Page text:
While this method is reading a record in the for loop, there is some thread changes a record data that is already read. When this method returns the result that some record is not matched with the criteria. Is this occurrence acceptable? Should I implement as following code to eliminate dirty read?
Whatever you choose to do, remember this is a design choice, so it needs to go in your design choices document .
Personally if I were working on this assignment I would not worry about the potential for incorrect data being returned from this method:
This method is only returning an array of record numbers. Therefore you will have to read the records later anyway. Between the call to this method, and the call(s) to the read record, the data could have been modified anyway. So even if you prevent dirty reads here, your end result could still be that you are reading records which don't match.
Your server side requirements and your client side requirements may be different. Many people have server side requirements where the findXxx() method does a "starts with" search, while their client side has an "exact match" requirement. If your assignment has similar requirements then you are going to have to do additional validation client side anyway - that will remove any dirty data from your result set.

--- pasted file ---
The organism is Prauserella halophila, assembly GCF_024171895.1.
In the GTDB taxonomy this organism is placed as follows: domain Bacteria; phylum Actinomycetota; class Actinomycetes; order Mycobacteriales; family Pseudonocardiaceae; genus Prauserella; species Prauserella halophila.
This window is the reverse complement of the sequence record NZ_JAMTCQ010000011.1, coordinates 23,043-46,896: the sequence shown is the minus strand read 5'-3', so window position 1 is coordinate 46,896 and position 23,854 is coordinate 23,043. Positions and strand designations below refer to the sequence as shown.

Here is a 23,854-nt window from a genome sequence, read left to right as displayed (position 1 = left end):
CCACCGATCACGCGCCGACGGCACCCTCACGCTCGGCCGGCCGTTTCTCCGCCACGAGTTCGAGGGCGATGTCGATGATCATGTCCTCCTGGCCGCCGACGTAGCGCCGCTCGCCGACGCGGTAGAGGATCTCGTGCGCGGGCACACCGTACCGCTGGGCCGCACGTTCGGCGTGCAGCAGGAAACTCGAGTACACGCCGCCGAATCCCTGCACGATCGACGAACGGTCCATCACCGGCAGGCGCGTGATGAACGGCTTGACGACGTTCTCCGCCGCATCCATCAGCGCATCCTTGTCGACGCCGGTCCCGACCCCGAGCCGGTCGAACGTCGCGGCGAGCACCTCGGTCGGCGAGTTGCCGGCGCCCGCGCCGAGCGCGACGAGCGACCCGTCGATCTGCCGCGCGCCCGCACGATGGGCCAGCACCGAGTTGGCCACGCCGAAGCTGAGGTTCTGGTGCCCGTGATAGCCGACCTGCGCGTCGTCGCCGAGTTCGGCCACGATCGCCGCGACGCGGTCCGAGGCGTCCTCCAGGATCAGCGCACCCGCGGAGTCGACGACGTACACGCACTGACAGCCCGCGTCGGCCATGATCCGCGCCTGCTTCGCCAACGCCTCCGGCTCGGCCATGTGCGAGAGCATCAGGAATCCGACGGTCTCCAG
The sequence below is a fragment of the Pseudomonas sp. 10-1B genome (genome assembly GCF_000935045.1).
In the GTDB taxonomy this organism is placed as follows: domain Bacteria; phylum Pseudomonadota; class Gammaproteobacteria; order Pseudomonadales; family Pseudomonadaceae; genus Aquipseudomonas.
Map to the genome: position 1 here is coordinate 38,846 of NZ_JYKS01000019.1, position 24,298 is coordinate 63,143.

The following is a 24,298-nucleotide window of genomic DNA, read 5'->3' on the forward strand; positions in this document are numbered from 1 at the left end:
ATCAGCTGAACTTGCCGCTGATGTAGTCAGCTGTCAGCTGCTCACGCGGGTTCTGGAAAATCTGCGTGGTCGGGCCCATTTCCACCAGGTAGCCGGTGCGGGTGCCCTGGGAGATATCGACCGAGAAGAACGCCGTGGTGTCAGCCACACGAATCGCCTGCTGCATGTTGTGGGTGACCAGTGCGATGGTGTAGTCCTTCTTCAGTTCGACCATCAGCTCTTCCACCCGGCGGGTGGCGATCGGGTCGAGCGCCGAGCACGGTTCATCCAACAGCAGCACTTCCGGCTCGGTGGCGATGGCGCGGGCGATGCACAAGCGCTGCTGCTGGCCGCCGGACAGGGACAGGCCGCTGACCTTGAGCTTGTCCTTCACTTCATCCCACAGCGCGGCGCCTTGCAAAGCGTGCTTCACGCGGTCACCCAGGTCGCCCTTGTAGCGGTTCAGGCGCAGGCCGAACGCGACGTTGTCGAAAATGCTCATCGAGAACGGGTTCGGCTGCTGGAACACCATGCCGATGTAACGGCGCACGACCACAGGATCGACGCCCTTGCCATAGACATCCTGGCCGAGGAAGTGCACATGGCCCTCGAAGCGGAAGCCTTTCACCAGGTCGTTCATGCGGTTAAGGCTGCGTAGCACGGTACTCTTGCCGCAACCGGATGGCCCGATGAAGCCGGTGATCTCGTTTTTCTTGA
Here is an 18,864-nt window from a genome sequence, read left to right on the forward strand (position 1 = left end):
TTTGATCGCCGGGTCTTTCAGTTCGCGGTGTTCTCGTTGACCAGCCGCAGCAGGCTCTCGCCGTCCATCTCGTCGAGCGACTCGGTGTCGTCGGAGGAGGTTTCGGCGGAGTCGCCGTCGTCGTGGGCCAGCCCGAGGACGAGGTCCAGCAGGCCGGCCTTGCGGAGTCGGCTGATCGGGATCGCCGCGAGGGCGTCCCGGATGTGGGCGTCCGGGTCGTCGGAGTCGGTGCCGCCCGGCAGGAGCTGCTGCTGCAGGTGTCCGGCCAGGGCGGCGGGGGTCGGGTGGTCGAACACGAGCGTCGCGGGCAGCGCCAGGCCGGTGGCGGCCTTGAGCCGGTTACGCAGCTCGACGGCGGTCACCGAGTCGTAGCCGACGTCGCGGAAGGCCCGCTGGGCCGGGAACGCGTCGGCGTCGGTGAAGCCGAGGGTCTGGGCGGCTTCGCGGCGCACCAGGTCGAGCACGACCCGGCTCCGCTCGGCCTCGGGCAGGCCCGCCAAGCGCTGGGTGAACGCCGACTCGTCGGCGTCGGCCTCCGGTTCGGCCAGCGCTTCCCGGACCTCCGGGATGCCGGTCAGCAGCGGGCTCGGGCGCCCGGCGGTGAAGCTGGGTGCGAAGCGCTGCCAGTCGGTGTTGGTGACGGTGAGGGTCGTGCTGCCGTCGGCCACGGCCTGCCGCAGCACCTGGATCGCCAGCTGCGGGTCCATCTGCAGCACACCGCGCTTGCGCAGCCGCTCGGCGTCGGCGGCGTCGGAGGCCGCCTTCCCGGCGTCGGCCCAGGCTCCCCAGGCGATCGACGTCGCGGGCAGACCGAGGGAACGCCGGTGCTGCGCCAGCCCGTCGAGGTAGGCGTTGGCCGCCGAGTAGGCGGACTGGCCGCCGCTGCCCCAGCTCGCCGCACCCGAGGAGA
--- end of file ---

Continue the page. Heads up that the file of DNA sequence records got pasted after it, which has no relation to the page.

Even ignoring all that, your assignment (probably) does not have the concept of a read lock (and you probably don't want one either). So between the time you display a record and the time it is booked, the data may have changed. (Which brings us to another design decision - do you cater for that possibility ).
Note - these are just my thoughts. Others may have equally valid arguments for preventing the dirty read.
I do prefer your first solution, and agree (as most of the times ) with all Andrew's arguments. Except that you *do* prevent dirty reads already (a record cannot be written by some thread while another is reading it) and it's ... just perfect IMO.
You are doing a linear search through your records, so either of your solutions is good. However if you were doing a more sophisticated search algorithm the order of records might be important and you would want to use the code sample that synchronized over the whole for loop. This is the approach I would take.
Does anyone know if there is a significant performance penalty for acquiring the lock on an object repeatedly? (I know there is some performance penalty - otherwise every method would be synchronized.) In your first code sample you are reacquiring the lock each time through the loop. In your second code sample you only get the lock once. I'm guessing choosing the correct approach will be based on a number of factors - the total number of records, the number of expected threads, the threading strategy used by the VM (how often are threads swapped out), etc.
Joined: Jun 02, 2003
It's just a bet of mine, but the I/O envolved by reading a record should be much much slower than acquiring a lock. Surasak's solution 2 wouldn't scale at all, and that's why I did prefer solution 1.